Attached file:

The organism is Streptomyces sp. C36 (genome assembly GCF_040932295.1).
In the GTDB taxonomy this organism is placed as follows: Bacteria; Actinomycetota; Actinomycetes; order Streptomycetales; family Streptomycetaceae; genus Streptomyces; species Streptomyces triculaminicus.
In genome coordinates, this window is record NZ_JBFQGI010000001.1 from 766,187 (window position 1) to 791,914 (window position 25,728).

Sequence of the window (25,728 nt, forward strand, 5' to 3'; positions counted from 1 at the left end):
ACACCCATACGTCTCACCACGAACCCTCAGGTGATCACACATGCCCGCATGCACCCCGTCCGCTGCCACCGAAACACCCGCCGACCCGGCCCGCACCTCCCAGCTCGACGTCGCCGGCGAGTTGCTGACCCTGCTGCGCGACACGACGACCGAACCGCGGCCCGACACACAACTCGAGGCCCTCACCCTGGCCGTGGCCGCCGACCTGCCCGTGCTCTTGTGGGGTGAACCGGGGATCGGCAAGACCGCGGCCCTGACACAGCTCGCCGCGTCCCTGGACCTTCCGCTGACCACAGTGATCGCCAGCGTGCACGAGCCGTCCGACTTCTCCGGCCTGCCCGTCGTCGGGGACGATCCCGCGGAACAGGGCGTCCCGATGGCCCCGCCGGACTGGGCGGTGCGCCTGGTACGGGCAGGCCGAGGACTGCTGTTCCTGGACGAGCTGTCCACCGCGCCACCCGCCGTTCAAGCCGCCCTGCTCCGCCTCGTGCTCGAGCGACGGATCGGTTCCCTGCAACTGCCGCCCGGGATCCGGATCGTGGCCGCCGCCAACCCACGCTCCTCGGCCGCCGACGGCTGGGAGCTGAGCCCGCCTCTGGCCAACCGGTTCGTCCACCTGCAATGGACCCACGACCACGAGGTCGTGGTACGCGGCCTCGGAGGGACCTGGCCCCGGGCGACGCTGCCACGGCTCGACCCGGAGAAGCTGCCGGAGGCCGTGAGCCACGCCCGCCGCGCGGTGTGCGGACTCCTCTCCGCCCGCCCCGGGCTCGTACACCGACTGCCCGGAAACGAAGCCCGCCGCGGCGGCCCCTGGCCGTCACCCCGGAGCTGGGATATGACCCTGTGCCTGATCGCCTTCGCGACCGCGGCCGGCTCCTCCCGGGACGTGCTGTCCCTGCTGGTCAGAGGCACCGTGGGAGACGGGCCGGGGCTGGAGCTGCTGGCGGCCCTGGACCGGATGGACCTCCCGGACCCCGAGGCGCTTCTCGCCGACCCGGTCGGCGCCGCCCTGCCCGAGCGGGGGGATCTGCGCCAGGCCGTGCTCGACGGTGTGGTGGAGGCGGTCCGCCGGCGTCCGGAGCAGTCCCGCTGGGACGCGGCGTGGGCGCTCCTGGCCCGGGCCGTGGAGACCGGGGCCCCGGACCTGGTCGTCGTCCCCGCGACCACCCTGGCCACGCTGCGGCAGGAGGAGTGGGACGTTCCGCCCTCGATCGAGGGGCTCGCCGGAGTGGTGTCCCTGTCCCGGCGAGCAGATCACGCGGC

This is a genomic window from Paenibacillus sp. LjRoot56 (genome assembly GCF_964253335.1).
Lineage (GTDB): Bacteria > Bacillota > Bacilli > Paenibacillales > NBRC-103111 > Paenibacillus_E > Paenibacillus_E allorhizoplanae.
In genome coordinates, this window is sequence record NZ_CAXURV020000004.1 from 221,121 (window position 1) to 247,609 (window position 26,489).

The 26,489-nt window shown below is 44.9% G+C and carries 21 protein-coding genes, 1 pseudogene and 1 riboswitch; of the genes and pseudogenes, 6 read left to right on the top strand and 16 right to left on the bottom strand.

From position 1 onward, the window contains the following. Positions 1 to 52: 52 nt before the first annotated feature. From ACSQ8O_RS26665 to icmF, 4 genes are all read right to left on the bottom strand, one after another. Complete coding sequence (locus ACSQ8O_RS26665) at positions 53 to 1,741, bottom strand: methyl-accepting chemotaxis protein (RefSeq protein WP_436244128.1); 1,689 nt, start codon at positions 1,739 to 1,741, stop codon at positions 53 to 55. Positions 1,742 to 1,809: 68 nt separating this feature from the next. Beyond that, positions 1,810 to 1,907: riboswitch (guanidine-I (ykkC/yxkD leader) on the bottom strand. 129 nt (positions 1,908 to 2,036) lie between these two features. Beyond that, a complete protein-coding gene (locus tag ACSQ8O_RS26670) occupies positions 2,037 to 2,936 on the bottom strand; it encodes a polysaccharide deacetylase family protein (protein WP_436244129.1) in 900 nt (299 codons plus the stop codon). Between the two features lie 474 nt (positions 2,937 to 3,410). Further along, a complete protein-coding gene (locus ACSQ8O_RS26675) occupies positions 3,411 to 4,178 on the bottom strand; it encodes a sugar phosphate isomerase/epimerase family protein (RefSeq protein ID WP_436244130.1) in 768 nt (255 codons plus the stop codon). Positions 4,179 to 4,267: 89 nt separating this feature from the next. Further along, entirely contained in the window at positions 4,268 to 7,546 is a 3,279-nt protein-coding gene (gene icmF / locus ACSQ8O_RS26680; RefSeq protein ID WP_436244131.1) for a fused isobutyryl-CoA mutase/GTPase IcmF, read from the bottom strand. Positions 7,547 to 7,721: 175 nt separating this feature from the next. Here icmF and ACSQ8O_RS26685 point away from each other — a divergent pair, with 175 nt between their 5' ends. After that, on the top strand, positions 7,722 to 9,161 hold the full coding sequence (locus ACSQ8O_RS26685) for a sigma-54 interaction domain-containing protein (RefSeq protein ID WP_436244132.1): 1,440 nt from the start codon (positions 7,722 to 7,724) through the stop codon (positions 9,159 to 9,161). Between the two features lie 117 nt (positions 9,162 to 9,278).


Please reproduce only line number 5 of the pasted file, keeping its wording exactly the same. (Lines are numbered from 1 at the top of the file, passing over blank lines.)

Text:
ACACCCATACGTCTCACCACGAACCCTCAGGTGATCACACATGCCCGCATGCACCCCGTCCGCTGCCACCGAAACACCCGCCGACCCGGCCCGCACCTCCCAGCTCGACGTCGCCGGCGAGTTGCTGACCCTGCTGCGCGACACGACGACCGAACCGCGGCCCGACACACAACTCGAGGCCCTCACCCTGGCCGTGGCCGCCGACCTGCCCGTGCTCTTGTGGGGTGAACCGGGGATCGGCAAGACCGCGGCCCTGACACAGCTCGCCGCGTCCCTGGACCTTCCGCTGACCACAGTGATCGCCAGCGTGCACGAGCCGTCCGACTTCTCCGGCCTGCCCGTCGTCGGGGACGATCCCGCGGAACAGGGCGTCCCGATGGCCCCGCCGGACTGGGCGGTGCGCCTGGTACGGGCAGGCCGAGGACTGCTGTTCCTGGACGAGCTGTCCACCGCGCCACCCGCCGTTCAAGCCGCCCTGCTCCGCCTCGTGCTCGAGCGACGGATCGGTTCCCTGCAACTGCCGCCCGGGATCCGGATCGTGGCCGCCGCCAACCCACGCTCCTCGGCCGCCGACGGCTGGGAGCTGAGCCCGCCTCTGGCCAACCGGTTCGTCCACCTGCAATGGACCCACGACCACGAGGTCGTGGTACGCGGCCTCGGAGGGACCTGGCCCCGGGCGACGCTGCCACGGCTCGACCCGGAGAAGCTGCCGGAGGCCGTGAGCCACGCCCGCCGCGCGGTGTGCGGACTCCTCTCCGCCCGCCCCGGGCTCGTACACCGACTGCCCGGAAACGAAGCCCGCCGCGGCGGCCCCTGGCCGTCACCCCGGAGCTGGGATATGACCCTGTGCCTGATCGCCTTCGCGACCGCGGCCGGCTCCTCCCGGGACGTGCTGTCCCTGCTGGTCAGAGGCACCGTGGGAGACGGGCCGGGGCTGGAGCTGCTGGCGGCCCTGGACCGGATGGACCTCCCGGACCCCGAGGCGCTTCTCGCCGACCCGGTCGGCGCCGCCCTGCCCGAGCGGGGGGATCTGCGCCAGGCCGTGCTCGACGGTGTGGTGGAGGCGGTCCGCCGGCGTCCGGAGCAGTCCCGCTGGGACGCGGCGTGGGCGCTCCTGGCCCGGGCCGTGGAGACCGGGGCCCCGGACCTGGTCGTCGTCCCCGCGACCACCCTGGCCACGCTGCGGCAGGAGGAGTGGGACGTTCCGCCCTCGATCGAGGGGCTCGCCGGAGTGGTGTCCCTGTCCCGGCGAGCAGATCACGCGGC